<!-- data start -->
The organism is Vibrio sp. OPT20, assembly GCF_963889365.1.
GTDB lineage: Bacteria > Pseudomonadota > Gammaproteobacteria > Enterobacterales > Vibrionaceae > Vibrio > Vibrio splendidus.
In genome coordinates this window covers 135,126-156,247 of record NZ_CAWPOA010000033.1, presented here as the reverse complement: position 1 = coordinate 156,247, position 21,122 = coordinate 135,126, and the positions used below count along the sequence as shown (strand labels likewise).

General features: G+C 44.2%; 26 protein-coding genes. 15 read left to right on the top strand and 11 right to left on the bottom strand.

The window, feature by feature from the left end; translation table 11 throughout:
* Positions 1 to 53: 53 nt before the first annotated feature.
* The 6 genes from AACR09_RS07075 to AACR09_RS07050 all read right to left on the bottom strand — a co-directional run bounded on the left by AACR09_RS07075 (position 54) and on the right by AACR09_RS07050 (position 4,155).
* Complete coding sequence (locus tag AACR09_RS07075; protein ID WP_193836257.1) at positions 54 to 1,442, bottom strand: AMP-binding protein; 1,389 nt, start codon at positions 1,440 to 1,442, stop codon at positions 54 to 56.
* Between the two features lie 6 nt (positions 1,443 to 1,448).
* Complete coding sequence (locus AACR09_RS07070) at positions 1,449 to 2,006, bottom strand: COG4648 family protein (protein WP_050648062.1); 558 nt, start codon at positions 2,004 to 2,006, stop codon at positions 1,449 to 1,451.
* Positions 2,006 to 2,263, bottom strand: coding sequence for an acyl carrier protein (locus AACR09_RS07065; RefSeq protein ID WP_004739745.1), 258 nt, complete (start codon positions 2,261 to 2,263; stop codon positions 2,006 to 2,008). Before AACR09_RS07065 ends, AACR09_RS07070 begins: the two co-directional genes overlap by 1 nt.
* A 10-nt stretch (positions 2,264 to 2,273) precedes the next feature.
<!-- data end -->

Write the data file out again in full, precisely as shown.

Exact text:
The organism is Vibrio sp. OPT20, assembly GCF_963889365.1.
GTDB lineage: Bacteria > Pseudomonadota > Gammaproteobacteria > Enterobacterales > Vibrionaceae > Vibrio > Vibrio splendidus.
In genome coordinates this window covers 135,126-156,247 of record NZ_CAWPOA010000033.1, presented here as the reverse complement: position 1 = coordinate 156,247, position 21,122 = coordinate 135,126, and the positions used below count along the sequence as shown (strand labels likewise).

General features: G+C 44.2%; 26 protein-coding genes. 15 read left to right on the top strand and 11 right to left on the bottom strand.

The window, feature by feature from the left end; translation table 11 throughout:
* Positions 1 to 53: 53 nt before the first annotated feature.
* The 6 genes from AACR09_RS07075 to AACR09_RS07050 all read right to left on the bottom strand — a co-directional run bounded on the left by AACR09_RS07075 (position 54) and on the right by AACR09_RS07050 (position 4,155).
* Complete coding sequence (locus tag AACR09_RS07075; protein ID WP_193836257.1) at positions 54 to 1,442, bottom strand: AMP-binding protein; 1,389 nt, start codon at positions 1,440 to 1,442, stop codon at positions 54 to 56.
* Between the two features lie 6 nt (positions 1,443 to 1,448).
* Complete coding sequence (locus AACR09_RS07070) at positions 1,449 to 2,006, bottom strand: COG4648 family protein (protein WP_050648062.1); 558 nt, start codon at positions 2,004 to 2,006, stop codon at positions 1,449 to 1,451.
* Positions 2,006 to 2,263, bottom strand: coding sequence for an acyl carrier protein (locus AACR09_RS07065; RefSeq protein ID WP_004739745.1), 258 nt, complete (start codon positions 2,261 to 2,263; stop codon positions 2,006 to 2,008). Before AACR09_RS07065 ends, AACR09_RS07070 begins: the two co-directional genes overlap by 1 nt.
* A 10-nt stretch (positions 2,264 to 2,273) precedes the next feature.